Once a milk-deficient nation, India is now the largest milk producer in the world, contributing 23 per cent of the global milk production. With 70 million Indian farmers dependent on the dairy sector as a means of livelihood and accounting for nearly one-third of rural household income in the country, its economic significance cannot be underestimated.
This success is owed to the landmark Operation Flood – the world’s largest dairy development programme launched by the government of India to boost the industry’s infrastructural capacities and productive output. Since then, the government of India has launched several schemes to achieve these aims, such as Pradhan Mantri Kisan Sampada Yojana, Dairy Processing and Infrastructure Development Fund, National Programme for Dairy Development and more. According to some, the private sector is responsible for the exponential growth in the industry in the past two decades. While the industry has seen a regular upward growth rate (6.2 per cent, reaching 209.96 mn tonnes in 2020-21), several problems persist.
Apart from milk production, dairy cooperatives like AMUL have played a revolutionary role in milk distribution as well. Dairy cooperatives are responsible for a major share in the marketing of processed milk in India. This has facilitated not just economic benefits by providing livelihoods but also helped nutrition levels of people, especially children.
However, cooperatives account only for less than half of the distribution of milk surplus; the major part of the surplus milk distribution is done by the unorganized sector. (Economic Survey 2018-19). During the Covid-19 pandemic, due to lockdowns, there was a consumer shift towards private milk distributors against milk vendors. Members of the unorganized sector thus faced severe economic setbacks.
Further, the patterns of milk consumption across the country are indicative of socioeconomic inequalities. One study shows that in India, milk consumption increases as income levels rise.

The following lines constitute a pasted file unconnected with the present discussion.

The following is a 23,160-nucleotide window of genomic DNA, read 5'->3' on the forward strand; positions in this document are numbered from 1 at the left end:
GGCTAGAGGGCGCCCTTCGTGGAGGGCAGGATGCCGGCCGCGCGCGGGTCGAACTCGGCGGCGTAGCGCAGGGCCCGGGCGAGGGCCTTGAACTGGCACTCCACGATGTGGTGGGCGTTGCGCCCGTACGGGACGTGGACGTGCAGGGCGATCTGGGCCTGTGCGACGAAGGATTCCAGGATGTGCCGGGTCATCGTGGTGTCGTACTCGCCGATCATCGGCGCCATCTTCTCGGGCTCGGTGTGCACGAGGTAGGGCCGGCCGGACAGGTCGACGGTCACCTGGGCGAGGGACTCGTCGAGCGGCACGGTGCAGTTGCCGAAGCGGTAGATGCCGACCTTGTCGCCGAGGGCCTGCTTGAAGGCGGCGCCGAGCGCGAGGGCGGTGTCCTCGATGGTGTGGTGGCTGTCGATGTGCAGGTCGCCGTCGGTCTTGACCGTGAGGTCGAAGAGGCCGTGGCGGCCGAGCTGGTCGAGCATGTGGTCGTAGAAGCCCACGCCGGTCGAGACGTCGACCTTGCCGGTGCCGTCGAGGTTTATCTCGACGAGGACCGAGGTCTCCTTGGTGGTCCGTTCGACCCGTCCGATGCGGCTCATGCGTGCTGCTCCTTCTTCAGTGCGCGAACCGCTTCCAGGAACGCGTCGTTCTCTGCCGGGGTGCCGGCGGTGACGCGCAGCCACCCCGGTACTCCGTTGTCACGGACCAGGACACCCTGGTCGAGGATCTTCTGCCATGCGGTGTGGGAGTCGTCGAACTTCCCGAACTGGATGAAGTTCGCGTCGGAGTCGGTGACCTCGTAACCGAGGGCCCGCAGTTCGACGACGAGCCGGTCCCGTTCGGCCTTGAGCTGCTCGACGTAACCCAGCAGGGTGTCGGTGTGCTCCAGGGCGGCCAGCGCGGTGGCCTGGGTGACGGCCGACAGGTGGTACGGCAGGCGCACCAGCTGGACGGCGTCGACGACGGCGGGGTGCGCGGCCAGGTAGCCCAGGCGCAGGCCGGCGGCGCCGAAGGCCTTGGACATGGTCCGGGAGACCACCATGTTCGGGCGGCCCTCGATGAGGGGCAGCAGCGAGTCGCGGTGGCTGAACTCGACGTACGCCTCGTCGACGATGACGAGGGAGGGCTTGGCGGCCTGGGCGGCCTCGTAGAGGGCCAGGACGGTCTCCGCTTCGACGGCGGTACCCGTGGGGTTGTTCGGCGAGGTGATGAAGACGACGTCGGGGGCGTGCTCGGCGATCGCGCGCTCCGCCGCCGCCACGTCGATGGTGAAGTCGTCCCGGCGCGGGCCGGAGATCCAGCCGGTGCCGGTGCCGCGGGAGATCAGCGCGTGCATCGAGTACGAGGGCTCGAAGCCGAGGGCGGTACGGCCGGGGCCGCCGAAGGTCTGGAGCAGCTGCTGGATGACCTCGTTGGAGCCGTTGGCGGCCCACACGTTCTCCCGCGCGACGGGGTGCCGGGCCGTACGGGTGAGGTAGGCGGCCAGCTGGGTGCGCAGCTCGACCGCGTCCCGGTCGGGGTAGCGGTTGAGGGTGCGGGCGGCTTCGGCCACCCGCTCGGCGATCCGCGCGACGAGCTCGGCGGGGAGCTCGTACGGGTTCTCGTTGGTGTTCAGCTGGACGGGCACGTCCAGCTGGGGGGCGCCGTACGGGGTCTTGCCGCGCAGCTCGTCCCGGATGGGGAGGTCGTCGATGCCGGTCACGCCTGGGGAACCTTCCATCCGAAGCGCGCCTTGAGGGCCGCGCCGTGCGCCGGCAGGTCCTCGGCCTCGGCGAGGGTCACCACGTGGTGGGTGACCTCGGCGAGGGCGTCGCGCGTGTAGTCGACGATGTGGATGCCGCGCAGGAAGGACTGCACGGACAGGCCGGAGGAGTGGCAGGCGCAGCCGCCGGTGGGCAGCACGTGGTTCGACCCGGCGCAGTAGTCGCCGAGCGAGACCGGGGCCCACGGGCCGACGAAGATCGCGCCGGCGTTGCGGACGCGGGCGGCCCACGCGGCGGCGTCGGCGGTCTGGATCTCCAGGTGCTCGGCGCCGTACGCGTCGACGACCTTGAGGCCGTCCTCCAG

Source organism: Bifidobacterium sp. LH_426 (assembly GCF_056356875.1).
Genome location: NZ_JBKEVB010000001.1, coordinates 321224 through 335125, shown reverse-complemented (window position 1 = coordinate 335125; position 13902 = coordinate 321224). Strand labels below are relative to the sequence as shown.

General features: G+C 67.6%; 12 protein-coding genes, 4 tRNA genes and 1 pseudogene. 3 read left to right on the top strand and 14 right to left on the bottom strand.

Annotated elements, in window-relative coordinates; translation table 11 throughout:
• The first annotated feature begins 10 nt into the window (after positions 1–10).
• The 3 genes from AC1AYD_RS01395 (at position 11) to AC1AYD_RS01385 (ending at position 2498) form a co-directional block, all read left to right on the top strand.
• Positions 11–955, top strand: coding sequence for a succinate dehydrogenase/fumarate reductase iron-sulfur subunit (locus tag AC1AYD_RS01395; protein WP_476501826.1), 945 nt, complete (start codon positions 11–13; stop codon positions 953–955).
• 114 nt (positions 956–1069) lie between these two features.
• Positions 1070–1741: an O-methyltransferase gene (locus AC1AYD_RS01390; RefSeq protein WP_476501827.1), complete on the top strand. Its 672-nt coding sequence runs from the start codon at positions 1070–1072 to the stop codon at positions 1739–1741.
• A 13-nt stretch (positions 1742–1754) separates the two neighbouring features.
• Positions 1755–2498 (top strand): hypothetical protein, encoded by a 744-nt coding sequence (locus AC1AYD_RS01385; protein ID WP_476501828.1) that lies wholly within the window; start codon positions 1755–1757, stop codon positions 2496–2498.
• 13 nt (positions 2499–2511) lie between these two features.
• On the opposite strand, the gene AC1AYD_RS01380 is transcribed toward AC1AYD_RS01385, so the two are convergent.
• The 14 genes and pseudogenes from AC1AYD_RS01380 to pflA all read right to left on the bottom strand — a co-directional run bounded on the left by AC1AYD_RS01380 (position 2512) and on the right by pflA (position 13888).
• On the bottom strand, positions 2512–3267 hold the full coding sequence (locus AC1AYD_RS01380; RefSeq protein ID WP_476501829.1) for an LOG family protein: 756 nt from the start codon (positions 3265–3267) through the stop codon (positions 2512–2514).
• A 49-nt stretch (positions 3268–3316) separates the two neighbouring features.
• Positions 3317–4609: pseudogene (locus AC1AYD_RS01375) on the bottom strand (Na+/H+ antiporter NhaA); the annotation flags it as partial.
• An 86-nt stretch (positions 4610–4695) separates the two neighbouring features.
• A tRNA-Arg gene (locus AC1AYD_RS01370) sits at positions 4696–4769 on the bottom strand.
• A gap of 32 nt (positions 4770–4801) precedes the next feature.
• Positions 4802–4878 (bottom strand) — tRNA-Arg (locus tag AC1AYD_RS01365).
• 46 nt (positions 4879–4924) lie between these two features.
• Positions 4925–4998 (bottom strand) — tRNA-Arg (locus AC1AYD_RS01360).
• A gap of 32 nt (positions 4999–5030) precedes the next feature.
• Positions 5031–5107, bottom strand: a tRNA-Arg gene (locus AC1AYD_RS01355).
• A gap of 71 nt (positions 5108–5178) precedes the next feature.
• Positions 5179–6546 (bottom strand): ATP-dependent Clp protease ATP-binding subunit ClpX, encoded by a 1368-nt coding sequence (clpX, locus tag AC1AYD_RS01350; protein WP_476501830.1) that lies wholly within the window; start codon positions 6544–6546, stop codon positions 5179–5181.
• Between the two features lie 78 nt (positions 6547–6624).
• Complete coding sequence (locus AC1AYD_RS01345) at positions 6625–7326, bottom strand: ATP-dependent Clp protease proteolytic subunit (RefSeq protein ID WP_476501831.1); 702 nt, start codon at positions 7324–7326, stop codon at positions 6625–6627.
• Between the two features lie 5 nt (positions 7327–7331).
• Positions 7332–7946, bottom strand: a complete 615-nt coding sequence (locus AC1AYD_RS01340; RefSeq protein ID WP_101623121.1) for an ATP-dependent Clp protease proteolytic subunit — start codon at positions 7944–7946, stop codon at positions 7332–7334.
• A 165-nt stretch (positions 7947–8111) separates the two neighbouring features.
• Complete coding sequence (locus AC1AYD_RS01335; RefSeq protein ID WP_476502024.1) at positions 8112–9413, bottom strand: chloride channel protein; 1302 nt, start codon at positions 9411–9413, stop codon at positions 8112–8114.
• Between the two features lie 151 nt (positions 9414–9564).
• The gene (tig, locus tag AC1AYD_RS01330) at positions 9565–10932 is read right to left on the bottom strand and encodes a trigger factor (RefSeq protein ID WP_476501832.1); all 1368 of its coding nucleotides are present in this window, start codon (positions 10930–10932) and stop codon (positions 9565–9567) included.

Data shows that less than 50% of infants in India are breastfed within an hour of birth, whereas the rate of EBF (exclusive breastfeeding) in the first six months stood at 55%. While this is a marked improvement from past years, it is still less than optimum.
Low rates of breastfeeding in infants result in higher risks of early child mortality, weaker immune systems and other preventable illnesses. Not only infants, this negatively impacts mothers as well. A UNICEF-WHO report indicated that cancer and Type II diabetes in women could be linked to inadequate breastfeeding.
Low rates of breastfeeding in infants have consequences not just for the public health of women and children but also for economic costs.
According to one report, less investment in breastfeeding in developing countries resulted in an annual economic loss of up to $14 billion due to child deaths, healthcare system costs, increased household expenditures on baby food formulas (breast milk substitutes), etc.
Cultural misconceptions, insufficient medical awareness, lack of familial and community support, workplace constraints, etc, all contribute to the decreased rate of breastfeeding.
Maternity leaves in India are for six months which is the stipulated period for EBF. However, this facility is available only to 10% of working women in India; meaning the majority of working women who fall under low-income jobs and unorganized sector employees, can’t benefit from this provision. Most women are forced to cut the weaning period short due to financial compulsions. Therefore the breastfeeding rates remain less than desirable.
These statistics compel us to examine closely the effects of an increasingly capitalist work culture upon public health, especially for the upcoming next generation.
Experts suggest that the coverage under maternity leave should be expanded to include more working women and the time of maternity leave itself should also be increased up to nine months or a year, to not just increase breastfeeding rates but the overrall physical and cognitive development of children. As far as private companies are concerned, the cost of maternity leaves should be borne not just by employers but partly by the government as well. At a social level, families should create support systems for lactating mothers and extend kindness and cooperation.
Dairy production and consumption should be made sustainable and the economic systems should be made women and child-friendly; in a way that conserves the environment as well as fulfils the demands of public health. Governments and corporations both have a great responsibility in this regard.